Bava Kamma Chapter Eight Mishnayoth Four and Five

 

Introduction

Mishnah four deals with two sets of exceptional categories to personal injury law:  the first set includes deaf-mutes, idiots and minors; the second set includes married women and slaves.  People who fit into these categories receive payment if someone else injures them and yet do not pay if they injure someone else.

Mishnah five teaches opposite scenarios from those we learned in mishnah three.  The law mentioned here reiterates the principle that a person cannot be obligated for the death penalty and a financial penalty for the same crime. 

 

Mishnah Four

1)                     It is losing proposition to meet up with a deaf-mute, an idiot or a minor:

a)                                           he that injures them is obligated;

b)                                          and they that injure others are exempt. 

2)                     It is a losing proposition to meet up with a slave or [married] woman;

a)                                           he that injures them is obligated;

b)                                          and they that injure others are exempt.

i)                                                       However, they pay after some time;

ii)                                                      if the woman was divorced or the slave freed they are liable for restitution.

 

Explanation—Mishnah Four

According to our mishnah there are several categories of people who receive payment for injuries done to them but do not pay if they injure others.  Section one lists people who according to Jewish law are not capable of taking responsibility for their actions.  Therefore if they injure others they are not legally obligated.  However, the mishnah points out that this is not a reciprocal law.  If one injures them he is still obligated for remuneration.  These people, while not halachically capable of being responsible for their own actions, are still human beings and deserve both the protection that the law affords through the right to compensation if injured.  One who injures them is obligated, therefore, on all five counts mentioned in mishnah one.

The second category of people who receive payment for injuries done to them but do not pay if they injure others are slaves and women.  Slaves and women cannot pay others because their money is linked to their master or to their husband.  There is, however, significant difference in this matter between slaves and women.  Non-Jewish slaves own no property; everything they acquire belongs to their master.  They therefore have no money with which to make financial compensation.  In contrast, married women can own property.  However, a woman’s husband has a lien on her property and he also has the right to the benefits of the property.  For instance if she owns a piece of land, she cannot sell it without her husband’s consent and he gets the benefit of what is grown on the land, as long as they are married.  Therefore she doesn’t own any property that is totally available for which to make compensation if she should injure someone else.  However, the mishnah teaches that once the slave is freed or the woman divorced or widowed, they now have the obligation to compensate the person they injured.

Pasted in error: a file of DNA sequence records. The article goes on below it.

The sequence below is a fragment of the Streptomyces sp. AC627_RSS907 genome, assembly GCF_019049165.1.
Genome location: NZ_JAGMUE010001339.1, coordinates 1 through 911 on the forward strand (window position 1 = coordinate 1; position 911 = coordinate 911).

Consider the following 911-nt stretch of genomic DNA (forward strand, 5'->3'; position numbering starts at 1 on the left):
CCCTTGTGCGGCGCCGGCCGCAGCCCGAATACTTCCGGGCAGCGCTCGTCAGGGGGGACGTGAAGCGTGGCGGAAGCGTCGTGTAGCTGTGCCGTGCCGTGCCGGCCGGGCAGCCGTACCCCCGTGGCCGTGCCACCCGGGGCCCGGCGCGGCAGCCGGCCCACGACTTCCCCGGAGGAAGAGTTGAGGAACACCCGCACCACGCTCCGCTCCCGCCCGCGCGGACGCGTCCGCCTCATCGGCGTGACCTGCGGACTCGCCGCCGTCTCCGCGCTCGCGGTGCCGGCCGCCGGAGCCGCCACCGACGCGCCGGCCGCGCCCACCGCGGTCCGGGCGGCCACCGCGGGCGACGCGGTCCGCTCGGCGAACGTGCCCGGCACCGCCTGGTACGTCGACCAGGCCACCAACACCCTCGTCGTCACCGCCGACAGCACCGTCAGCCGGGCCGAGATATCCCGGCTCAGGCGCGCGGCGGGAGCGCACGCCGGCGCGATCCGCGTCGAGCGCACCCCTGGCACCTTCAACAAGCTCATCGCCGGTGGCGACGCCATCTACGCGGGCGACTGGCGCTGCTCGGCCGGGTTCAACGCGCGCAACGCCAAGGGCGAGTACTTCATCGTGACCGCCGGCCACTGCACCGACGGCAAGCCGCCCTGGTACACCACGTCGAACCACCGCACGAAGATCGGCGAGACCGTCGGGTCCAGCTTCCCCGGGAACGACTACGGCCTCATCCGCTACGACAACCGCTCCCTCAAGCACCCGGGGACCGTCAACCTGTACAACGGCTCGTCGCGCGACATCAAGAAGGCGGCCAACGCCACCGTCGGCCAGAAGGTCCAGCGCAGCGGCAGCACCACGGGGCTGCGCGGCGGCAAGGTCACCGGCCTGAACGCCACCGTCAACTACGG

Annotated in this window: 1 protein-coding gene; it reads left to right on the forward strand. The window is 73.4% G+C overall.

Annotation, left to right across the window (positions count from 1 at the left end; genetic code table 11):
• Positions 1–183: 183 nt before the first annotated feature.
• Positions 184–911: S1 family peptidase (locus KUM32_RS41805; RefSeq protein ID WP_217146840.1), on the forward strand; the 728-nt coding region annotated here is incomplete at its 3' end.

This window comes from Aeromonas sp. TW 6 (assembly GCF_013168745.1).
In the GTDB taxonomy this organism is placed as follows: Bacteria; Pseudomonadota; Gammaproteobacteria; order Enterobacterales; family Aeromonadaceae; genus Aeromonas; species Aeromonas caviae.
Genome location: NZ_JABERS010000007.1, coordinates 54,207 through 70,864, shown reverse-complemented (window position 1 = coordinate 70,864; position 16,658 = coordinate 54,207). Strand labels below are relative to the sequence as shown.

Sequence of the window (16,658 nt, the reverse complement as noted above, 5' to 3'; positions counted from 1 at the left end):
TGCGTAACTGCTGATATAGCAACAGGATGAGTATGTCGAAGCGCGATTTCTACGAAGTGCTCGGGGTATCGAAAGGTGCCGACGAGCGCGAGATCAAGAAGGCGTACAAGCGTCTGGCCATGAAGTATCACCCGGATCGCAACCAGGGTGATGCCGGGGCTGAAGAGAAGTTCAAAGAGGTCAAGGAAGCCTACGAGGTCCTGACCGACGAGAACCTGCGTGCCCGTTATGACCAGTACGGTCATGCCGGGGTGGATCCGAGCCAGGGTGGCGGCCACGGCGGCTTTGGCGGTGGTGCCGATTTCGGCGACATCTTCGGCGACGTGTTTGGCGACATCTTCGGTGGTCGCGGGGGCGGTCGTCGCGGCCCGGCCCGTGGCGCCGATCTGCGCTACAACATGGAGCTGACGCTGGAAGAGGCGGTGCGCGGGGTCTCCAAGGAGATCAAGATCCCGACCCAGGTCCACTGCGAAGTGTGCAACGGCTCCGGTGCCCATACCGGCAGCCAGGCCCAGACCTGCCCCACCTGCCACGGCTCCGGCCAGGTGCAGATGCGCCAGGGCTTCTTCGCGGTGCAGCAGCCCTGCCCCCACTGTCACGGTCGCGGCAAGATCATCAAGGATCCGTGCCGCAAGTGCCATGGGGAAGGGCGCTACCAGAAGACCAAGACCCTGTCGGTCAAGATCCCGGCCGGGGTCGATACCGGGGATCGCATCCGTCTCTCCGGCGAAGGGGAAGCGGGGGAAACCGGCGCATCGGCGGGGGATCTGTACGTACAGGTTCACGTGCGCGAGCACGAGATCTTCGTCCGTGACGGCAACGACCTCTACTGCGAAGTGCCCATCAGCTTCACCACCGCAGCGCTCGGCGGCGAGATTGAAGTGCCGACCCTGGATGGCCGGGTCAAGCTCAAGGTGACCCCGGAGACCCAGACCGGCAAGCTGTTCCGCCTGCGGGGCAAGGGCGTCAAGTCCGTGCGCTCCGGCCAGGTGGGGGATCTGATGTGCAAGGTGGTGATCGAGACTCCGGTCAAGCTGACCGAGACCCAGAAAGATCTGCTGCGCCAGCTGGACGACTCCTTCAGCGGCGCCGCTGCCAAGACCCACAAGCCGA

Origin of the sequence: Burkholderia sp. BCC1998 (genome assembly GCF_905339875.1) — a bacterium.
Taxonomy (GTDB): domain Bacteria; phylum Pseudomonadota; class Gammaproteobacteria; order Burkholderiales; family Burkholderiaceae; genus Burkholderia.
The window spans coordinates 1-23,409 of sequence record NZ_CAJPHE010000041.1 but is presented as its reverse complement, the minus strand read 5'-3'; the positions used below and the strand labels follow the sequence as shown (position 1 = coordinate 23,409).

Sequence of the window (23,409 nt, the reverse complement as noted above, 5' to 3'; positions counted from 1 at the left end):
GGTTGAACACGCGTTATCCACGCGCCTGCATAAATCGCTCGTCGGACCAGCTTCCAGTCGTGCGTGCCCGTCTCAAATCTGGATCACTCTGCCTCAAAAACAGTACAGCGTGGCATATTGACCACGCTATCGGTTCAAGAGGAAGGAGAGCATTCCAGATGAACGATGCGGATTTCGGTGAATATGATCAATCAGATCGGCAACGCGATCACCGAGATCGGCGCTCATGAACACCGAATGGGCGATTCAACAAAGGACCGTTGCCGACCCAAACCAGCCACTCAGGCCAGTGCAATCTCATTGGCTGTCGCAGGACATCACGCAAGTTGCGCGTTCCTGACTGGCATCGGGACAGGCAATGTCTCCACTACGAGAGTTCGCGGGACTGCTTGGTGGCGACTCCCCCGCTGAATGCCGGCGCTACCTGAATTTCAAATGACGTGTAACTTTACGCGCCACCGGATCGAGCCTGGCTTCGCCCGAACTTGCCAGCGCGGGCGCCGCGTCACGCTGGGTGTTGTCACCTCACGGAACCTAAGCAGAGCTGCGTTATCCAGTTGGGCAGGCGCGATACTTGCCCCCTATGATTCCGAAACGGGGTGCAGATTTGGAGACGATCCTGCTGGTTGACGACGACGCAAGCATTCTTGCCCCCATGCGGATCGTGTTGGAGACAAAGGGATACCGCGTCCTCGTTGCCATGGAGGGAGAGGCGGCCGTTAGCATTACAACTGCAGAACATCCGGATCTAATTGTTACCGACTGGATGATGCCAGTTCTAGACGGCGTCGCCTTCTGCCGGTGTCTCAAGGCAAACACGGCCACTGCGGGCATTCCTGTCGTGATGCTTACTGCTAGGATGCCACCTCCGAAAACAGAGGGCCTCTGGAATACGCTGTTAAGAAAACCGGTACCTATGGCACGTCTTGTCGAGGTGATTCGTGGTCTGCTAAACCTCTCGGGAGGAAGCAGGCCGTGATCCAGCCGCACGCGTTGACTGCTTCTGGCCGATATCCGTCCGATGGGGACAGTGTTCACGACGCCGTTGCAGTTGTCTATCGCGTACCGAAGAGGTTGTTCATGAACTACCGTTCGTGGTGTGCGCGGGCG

Mishnah Five

1)                     If a man struck his father or mother and left a wound, or if he wounded his fellow on the Sabbath, he is not liable for any of the [five] counts because he is liable for his life.

2)                     If a man wounded his Canaanite (non-Jewish) slave he is not liable on any of the five counts.

 

Explanation—Mishnah Five

Striking one’s father or mother and causing a wound or wounding another person on the Sabbath are all capital crimes.  Since the person is sentenced to death, he is not obligated for the death penalty.  (For more on this clause see the explanation to Mishnah three).

A non-Jewish slave is considered the property of his owner and cannot own any money.  Therefore one who injures his own non-Jewish slave does not make any payment, since he would pay the money to himself in any case.

Note that this is not a license to injure non-Jewish slaves.  According to Exodus 21:26-27 if a man should strike his slave and cause him to lose his eye or tooth the slave must be set free. The Rabbis expanded this law to include losses of other body parts.

 

Questions for Further Thought:

·                      Will a minor who has injured another person while still a minor become obligated to make the financial compensation when he achieves maturity?  Why or why not?

·                      If a married woman or slave injures why shouldn’t her husband or his master make the payment? 

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